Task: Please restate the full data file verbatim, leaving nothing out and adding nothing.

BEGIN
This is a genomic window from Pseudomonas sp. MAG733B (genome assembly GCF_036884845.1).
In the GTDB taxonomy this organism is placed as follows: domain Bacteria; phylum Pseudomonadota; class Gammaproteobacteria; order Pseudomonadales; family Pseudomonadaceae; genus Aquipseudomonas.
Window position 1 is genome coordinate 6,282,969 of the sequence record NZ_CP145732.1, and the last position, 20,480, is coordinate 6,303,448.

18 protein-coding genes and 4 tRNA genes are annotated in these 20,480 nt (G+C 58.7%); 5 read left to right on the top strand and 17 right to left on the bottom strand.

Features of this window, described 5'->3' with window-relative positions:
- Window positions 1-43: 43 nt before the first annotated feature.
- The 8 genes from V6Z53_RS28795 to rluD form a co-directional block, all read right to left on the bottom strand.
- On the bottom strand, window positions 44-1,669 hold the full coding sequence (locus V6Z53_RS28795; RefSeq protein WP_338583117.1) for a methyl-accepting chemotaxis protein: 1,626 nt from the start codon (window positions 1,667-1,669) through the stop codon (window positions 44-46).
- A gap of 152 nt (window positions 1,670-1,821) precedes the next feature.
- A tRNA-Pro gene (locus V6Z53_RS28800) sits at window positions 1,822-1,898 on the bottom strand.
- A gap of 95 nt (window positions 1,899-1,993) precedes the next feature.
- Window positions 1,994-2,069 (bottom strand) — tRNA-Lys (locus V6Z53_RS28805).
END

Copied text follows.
This is a genomic window from Pseudomonas sp. MAG733B (genome assembly GCF_036884845.1).
In the GTDB taxonomy this organism is placed as follows: domain Bacteria; phylum Pseudomonadota; class Gammaproteobacteria; order Pseudomonadales; family Pseudomonadaceae; genus Aquipseudomonas.
Window position 1 is genome coordinate 6,282,969 of the sequence record NZ_CP145732.1, and the last position, 20,480, is coordinate 6,303,448.

18 protein-coding genes and 4 tRNA genes are annotated in these 20,480 nt (G+C 58.7%); 5 read left to right on the top strand and 17 right to left on the bottom strand.

Features of this window, described 5'->3' with window-relative positions:
- Window positions 1-43: 43 nt before the first annotated feature.
- The 8 genes from V6Z53_RS28795 to rluD form a co-directional block, all read right to left on the bottom strand.
- On the bottom strand, window positions 44-1,669 hold the full coding sequence (locus V6Z53_RS28795; RefSeq protein WP_338583117.1) for a methyl-accepting chemotaxis protein: 1,626 nt from the start codon (window positions 1,667-1,669) through the stop codon (window positions 44-46).
- A gap of 152 nt (window positions 1,670-1,821) precedes the next feature.
- A tRNA-Pro gene (locus V6Z53_RS28800) sits at window positions 1,822-1,898 on the bottom strand.
- A gap of 95 nt (window positions 1,899-1,993) precedes the next feature.
- Window positions 1,994-2,069 (bottom strand) — tRNA-Lys (locus V6Z53_RS28805).